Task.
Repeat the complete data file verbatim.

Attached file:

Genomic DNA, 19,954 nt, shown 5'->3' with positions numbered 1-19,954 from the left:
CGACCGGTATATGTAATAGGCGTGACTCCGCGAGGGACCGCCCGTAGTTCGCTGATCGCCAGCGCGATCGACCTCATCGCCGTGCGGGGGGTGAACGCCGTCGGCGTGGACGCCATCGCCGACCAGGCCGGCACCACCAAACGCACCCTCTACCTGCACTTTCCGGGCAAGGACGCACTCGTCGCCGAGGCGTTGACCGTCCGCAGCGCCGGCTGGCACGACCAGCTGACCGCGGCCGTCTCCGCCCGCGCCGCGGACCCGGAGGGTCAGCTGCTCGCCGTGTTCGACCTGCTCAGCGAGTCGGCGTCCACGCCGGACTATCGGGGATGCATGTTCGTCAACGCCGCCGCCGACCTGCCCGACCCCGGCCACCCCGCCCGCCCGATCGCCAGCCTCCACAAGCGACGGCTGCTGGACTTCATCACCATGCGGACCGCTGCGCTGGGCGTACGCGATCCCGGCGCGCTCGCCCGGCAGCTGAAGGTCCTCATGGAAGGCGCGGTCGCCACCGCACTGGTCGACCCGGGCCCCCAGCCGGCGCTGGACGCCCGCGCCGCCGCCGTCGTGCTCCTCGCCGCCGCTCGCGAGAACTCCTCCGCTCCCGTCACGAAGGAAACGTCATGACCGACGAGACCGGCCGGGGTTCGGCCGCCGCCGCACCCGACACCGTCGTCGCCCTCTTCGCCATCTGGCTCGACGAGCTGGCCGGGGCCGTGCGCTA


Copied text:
Genomic DNA, 19,954 nt, shown 5'->3' with positions numbered 1-19,954 from the left:
CGACCGGTATATGTAATAGGCGTGACTCCGCGAGGGACCGCCCGTAGTTCGCTGATCGCCAGCGCGATCGACCTCATCGCCGTGCGGGGGGTGAACGCCGTCGGCGTGGACGCCATCGCCGACCAGGCCGGCACCACCAAACGCACCCTCTACCTGCACTTTCCGGGCAAGGACGCACTCGTCGCCGAGGCGTTGACCGTCCGCAGCGCCGGCTGGCACGACCAGCTGACCGCGGCCGTCTCCGCCCGCGCCGCGGACCCGGAGGGTCAGCTGCTCGCCGTGTTCGACCTGCTCAGCGAGTCGGCGTCCACGCCGGACTATCGGGGATGCATGTTCGTCAACGCCGCCGCCGACCTGCCCGACCCCGGCCACCCCGCCCGCCCGATCGCCAGCCTCCACAAGCGACGGCTGCTGGACTTCATCACCATGCGGACCGCTGCGCTGGGCGTACGCGATCCCGGCGCGCTCGCCCGGCAGCTGAAGGTCCTCATGGAAGGCGCGGTCGCCACCGCACTGGTCGACCCGGGCCCCCAGCCGGCGCTGGACGCCCGCGCCGCCGCCGTCGTGCTCCTCGCCGCCGCTCGCGAGAACTCCTCCGCTCCCGTCACGAAGGAAACGTCATGACCGACGAGACCGGCCGGGGTTCGGCCGCCGCCGCACCCGACACCGTCGTCGCCCTCTTCGCCATCTGGCTCGACGAGCTGGCCGGGGCCGTGCGCTA